As it says on its website, the Information Commissioner’s Office is the UK’s independent authority set up to uphold information rights in the public interest, promoting openness by public bodies and data privacy for individuals. At a time when public and private sector organizations are spewing personal data left, right and centre, it is of some comfort that there exists an organization – which is slowly but surely acquiring greater powers with which to back up its remit – that is trying to persuade them not to.
But whatever the judgement of the ICO, it can only pursue its aims if these cases are reported, by disclosure either from the organizations responsible (unlikely, if not entirely unknown) or those to whom the data pertains.
So I’m in a bit of a fix as to whether to just accept the whole thing as a fait accompli and forget it, or to respond to the ICO’s request. Compounding my indecision is the fact that I am only one of several hundred people who were affected, so in a way it’s not just my decision to take. (Taken to its natural conclusion, in the age of mass digital connection, privacy issues over data leaks and cybercrime affect an extraordinary amount of people, including anyone reading this.)
So to resolve my indecision, I’ve set up a poll. I’d imagine many people are heartily sick of the whole voting thing by now, but I can at least predict with near-certainty that this ballot will be more decisive than the one last Thursday. I’ve set out what I see as the main points for and against, and would be enormously grateful if you would see fit to state your opinion below as to whether May and Stephens should be referred to the Information Comissioner’s Office.
If there are any angles you think I haven’t addressed and which merit attention, do use the comments section to voice them. While the vote is anonymous, multiple votes bearing the same IP address will be discarded. The deadline for casting votes is 5:00pm Wednesday 19 May 2010.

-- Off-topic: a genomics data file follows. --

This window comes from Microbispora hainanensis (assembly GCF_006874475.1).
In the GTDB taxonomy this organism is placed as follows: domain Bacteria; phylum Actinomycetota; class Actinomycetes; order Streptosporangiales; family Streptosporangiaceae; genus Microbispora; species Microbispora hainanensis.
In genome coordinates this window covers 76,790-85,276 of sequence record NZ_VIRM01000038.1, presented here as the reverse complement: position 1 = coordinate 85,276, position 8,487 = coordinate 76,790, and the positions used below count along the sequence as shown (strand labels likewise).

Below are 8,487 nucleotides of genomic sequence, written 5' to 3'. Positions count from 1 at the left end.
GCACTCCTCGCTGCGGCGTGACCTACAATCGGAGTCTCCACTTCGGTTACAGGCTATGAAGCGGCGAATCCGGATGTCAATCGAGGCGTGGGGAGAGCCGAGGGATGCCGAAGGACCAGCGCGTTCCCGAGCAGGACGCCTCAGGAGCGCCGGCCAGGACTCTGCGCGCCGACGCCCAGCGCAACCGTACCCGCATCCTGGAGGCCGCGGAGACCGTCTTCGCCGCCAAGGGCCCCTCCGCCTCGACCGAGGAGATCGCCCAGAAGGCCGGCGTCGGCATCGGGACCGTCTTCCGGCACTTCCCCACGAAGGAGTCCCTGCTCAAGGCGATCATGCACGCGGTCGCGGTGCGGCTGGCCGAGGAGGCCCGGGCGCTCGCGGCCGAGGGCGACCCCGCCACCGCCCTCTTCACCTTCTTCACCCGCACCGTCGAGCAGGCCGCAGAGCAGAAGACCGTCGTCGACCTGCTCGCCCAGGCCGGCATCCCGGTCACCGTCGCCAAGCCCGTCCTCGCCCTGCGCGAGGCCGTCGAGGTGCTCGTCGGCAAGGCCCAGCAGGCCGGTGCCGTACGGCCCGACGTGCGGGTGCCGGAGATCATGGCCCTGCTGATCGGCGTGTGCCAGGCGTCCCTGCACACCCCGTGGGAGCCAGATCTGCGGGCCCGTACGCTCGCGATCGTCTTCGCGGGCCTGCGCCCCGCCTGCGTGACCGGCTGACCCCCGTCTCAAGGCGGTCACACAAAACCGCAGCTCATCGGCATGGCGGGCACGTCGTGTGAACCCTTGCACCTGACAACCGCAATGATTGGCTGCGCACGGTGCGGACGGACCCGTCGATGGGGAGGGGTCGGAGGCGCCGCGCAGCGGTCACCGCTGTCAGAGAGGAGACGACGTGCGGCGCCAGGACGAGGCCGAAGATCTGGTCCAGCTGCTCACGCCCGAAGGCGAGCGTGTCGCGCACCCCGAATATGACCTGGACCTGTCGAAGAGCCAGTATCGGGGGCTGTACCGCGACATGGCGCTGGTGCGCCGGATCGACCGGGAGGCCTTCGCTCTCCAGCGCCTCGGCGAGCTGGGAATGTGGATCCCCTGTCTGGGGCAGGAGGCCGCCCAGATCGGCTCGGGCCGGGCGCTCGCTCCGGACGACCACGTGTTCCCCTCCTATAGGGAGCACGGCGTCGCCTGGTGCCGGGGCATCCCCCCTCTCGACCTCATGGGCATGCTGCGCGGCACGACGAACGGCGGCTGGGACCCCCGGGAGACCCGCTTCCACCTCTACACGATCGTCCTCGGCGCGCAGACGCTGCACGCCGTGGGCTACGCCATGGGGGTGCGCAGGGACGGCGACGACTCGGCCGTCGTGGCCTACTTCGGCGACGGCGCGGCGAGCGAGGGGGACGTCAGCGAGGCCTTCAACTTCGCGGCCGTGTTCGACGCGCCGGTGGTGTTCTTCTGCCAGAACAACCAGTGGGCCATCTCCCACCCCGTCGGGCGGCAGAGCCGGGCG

Should May and Stephens be referred to the ICO?
It was a one-off error, purportedly committed in innocence by an intern who has, in any case, probably learned a valuable lesson. There is no evidence to suggest it is part of a recurring pattern of behaviour. As one commenter pointed out on the original post, nor would it be possible to prove any subsequent attempted phishing scams transpired as a result.
An honest mistake it might have been, just as such cases nearly always are. The absence of malevolent intention, however, does not stop data leaks being used by others for malevolent purpose, and ignorance cannot be regarded as a defence. The very fact that an inexperienced intern was left with the data, without sufficiently rigorous training, to make such an error demonstrates the standing in which May and Stephens holds data security issues. If such organizations are not referred to the ICO, it cannot properly undertake its duties and those who fail to comply with the Data Protection Act will be able to carry on leaking personal confidential data, whether by mistake or not. The gravity of this aspect is made all the more serious by the company’s partnership with the Department for Work and Pensions.